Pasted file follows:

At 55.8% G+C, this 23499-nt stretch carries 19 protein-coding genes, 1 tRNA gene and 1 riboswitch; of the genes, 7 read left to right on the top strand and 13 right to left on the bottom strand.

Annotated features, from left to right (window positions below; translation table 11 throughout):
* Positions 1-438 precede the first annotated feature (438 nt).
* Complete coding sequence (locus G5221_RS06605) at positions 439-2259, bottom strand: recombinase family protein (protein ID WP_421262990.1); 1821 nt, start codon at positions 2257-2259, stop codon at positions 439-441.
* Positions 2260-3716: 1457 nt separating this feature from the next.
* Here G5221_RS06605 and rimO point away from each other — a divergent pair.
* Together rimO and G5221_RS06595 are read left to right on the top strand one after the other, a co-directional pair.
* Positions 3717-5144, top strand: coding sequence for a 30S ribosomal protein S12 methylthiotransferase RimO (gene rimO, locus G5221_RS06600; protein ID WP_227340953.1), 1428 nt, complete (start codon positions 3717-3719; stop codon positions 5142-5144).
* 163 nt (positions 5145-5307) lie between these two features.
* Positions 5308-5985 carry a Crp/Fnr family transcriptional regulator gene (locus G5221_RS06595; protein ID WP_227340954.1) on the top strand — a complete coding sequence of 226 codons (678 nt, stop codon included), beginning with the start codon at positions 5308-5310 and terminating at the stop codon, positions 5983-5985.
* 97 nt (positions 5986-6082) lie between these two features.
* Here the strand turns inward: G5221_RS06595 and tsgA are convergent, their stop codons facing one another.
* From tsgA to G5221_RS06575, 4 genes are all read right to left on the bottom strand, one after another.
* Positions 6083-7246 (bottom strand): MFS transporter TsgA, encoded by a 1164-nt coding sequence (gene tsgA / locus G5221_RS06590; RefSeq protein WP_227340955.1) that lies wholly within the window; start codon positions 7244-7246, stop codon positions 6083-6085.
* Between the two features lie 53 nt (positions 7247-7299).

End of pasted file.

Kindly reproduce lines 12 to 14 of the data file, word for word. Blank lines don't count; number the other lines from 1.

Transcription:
* Here the strand turns inward: G5221_RS06595 and tsgA are convergent, their stop codons facing one another.
* From tsgA to G5221_RS06575, 4 genes are all read right to left on the bottom strand, one after another.
* Positions 6083-7246 (bottom strand): MFS transporter TsgA, encoded by a 1164-nt coding sequence (gene tsgA / locus G5221_RS06590; RefSeq protein WP_227340955.1) that lies wholly within the window; start codon positions 7244-7246, stop codon positions 6083-6085.